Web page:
Are You Prepared to be a Landlord?fjpinvestment
It’s not necessary to become a landlord to rent property out, something that is commonly misunderstood (more on this later). However, getting to grips with what is prepared in becoming a landlord is a prerequisite for buy-to-let investment success if you decide later that this is the right path for you.
There’s no hiding the fact that being a landlord entails responsibilities, hard work, and plenty of your time. Maintenance and repair work to keep the property in good letting condition, safety issues, as well as finding tenants, are just part of the responsibilities of being a landlord.
The skills a landlord needs are broad in scope and include anything from a clogged toilet to arranging various safety inspections and being aware of the legislation that governs letting private property.
Let’s start by looking at a landlord’s safety responsibilities before moving onto others that you need to be aware of.
Landlord’s Safety Responsibilities
- Fire safety
- Gas safety
- Electrical safety
To ensure that a property is meeting government fire safety standards, a landlord must make sure of the following:
- Install and maintain smoke alarms on each story of the property.
- Install and maintain a carbon monoxide alarm in any room that has a fuel-burning heating appliance like a wood-burning stove.
- Make sure that the tenant has fire escape routes.
- Ensure that any furniture provided to the tenants meets fire safety standards.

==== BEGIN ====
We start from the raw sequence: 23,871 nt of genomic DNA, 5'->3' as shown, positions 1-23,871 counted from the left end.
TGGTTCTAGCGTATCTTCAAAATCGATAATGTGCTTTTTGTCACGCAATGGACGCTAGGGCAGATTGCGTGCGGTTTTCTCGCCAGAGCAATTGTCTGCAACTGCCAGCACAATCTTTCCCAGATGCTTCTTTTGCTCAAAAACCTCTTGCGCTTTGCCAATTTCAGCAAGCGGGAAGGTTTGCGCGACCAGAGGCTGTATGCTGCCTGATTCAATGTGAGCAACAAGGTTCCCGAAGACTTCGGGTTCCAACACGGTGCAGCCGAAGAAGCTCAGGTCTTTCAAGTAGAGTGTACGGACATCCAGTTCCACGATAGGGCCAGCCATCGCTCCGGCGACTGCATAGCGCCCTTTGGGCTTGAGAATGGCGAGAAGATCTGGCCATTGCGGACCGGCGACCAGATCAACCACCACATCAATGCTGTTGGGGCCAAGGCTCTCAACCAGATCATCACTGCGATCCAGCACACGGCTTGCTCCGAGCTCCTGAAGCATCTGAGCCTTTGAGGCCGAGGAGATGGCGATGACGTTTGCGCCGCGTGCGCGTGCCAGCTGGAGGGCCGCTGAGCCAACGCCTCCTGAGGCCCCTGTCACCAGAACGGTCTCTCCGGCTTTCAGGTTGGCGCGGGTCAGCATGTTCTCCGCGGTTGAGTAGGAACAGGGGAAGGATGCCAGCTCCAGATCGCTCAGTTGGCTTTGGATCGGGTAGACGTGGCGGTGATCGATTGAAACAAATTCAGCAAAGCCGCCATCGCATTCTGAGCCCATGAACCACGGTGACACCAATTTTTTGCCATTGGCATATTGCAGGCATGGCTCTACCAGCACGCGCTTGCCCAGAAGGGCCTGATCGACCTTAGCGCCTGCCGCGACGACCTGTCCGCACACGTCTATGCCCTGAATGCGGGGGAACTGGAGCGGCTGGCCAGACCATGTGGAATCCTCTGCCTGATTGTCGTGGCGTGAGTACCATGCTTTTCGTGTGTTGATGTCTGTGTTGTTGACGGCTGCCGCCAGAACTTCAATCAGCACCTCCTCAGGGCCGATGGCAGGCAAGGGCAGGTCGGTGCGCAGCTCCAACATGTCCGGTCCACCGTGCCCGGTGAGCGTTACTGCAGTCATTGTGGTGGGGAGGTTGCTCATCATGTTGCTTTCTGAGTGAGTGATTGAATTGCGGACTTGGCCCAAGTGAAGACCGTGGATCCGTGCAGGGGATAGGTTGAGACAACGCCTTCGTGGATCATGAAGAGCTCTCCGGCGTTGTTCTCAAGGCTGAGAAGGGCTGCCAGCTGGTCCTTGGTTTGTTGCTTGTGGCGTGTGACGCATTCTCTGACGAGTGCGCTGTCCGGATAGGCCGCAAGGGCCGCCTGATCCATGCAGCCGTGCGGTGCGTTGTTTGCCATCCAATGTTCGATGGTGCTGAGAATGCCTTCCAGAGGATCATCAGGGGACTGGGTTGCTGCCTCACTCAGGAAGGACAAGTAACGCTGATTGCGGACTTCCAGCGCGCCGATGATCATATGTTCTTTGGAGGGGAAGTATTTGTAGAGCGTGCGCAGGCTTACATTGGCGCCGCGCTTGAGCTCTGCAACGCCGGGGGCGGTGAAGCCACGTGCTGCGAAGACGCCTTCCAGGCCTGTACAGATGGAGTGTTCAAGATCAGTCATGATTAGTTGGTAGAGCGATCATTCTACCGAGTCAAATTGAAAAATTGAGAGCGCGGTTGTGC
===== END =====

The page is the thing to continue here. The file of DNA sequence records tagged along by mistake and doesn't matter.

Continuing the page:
- For homes that have multiple occupations (HMO), you must install fire alarms or extinguishers.
Landlords must ensure the following:
- Make sure that any gas appliances that are provided are done so in a safe way and that they are kept up to date by a qualified Gas Safe registered engineer.
- Arrange for an annual gas safety check to be done by an engineer on every gas appliance and flue.
- Before the tenant moves in, give him or her a copy of the gas safety check record. Do this within 28 days of the last check.
To be compliant with electrical safety, a landlord must:
- Make sure that the electrical system is safe (e.g., light fittings, sockets, etc).
- Make sure that any electric appliance is also safe (e.g., ovens, kettles, etc).
Landlord’s repair responsibilities
Landlords will need to carry out repairs on their property as and when they are needed, and this includes being responsible for any damage you cause while carrying out repairs, along with the following items and systems:
- Hot water and heating.
- pipes and drains.
- Baths, sinks, and basins.
- All the electrical wiring.
- All gas appliances.
- Flues and ventilation.
- The property’s structure and exterior
For properties like flats with common areas such as stairwells or gardens, these repair works will be outlined in the tenancy agreement. You are able to include clauses in this agreement whereby you agree to allow tenants to undertake their own repairs as they arise but be aware that a tenant cannot be compelled to carry out any repair work that falls within the responsibility of the landlord.
In certain circumstances, the tenant will incur the cost of repair work. For example, if through their negligence they allowed water to overflow from the bath and caused water damage to another apartment, the responsibility for paying for the damage will lie with the tenant.
Rent increases and arrears
The reason why you decided to become a landlord is to make a profit from renting out your property to tenants. Private rental prices paid by tenants in the UK rose by 2.0% in the 12 months to January 2022, up from 1.8% in the 12 months to December 2021.